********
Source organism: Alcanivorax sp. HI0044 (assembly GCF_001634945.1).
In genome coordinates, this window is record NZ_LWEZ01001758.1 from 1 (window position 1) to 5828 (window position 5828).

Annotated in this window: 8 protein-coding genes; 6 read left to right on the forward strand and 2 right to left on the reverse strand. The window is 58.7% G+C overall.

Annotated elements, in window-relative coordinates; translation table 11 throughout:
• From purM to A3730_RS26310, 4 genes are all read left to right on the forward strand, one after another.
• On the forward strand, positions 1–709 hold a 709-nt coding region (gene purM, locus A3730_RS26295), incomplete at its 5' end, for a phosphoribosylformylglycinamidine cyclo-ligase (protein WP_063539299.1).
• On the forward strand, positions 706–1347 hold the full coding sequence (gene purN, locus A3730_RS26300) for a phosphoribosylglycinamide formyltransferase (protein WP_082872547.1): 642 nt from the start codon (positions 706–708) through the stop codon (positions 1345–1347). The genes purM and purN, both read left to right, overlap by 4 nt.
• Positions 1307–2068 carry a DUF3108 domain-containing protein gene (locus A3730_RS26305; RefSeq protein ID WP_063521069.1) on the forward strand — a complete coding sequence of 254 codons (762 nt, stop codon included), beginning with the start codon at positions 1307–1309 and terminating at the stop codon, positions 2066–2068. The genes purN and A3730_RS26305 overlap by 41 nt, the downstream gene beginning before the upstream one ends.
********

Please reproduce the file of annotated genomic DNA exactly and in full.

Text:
Source organism: Alcanivorax sp. HI0044 (assembly GCF_001634945.1).
In genome coordinates, this window is record NZ_LWEZ01001758.1 from 1 (window position 1) to 5828 (window position 5828).

Annotated in this window: 8 protein-coding genes; 6 read left to right on the forward strand and 2 right to left on the reverse strand. The window is 58.7% G+C overall.

Annotated elements, in window-relative coordinates; translation table 11 throughout:
• From purM to A3730_RS26310, 4 genes are all read left to right on the forward strand, one after another.
• On the forward strand, positions 1–709 hold a 709-nt coding region (gene purM, locus A3730_RS26295), incomplete at its 5' end, for a phosphoribosylformylglycinamidine cyclo-ligase (protein WP_063539299.1).
• On the forward strand, positions 706–1347 hold the full coding sequence (gene purN, locus A3730_RS26300) for a phosphoribosylglycinamide formyltransferase (protein WP_082872547.1): 642 nt from the start codon (positions 706–708) through the stop codon (positions 1345–1347). The genes purM and purN, both read left to right, overlap by 4 nt.
• Positions 1307–2068 carry a DUF3108 domain-containing protein gene (locus A3730_RS26305; RefSeq protein ID WP_063521069.1) on the forward strand — a complete coding sequence of 254 codons (762 nt, stop codon included), beginning with the start codon at positions 1307–1309 and terminating at the stop codon, positions 2066–2068. The genes purN and A3730_RS26305 overlap by 41 nt, the downstream gene beginning before the upstream one ends.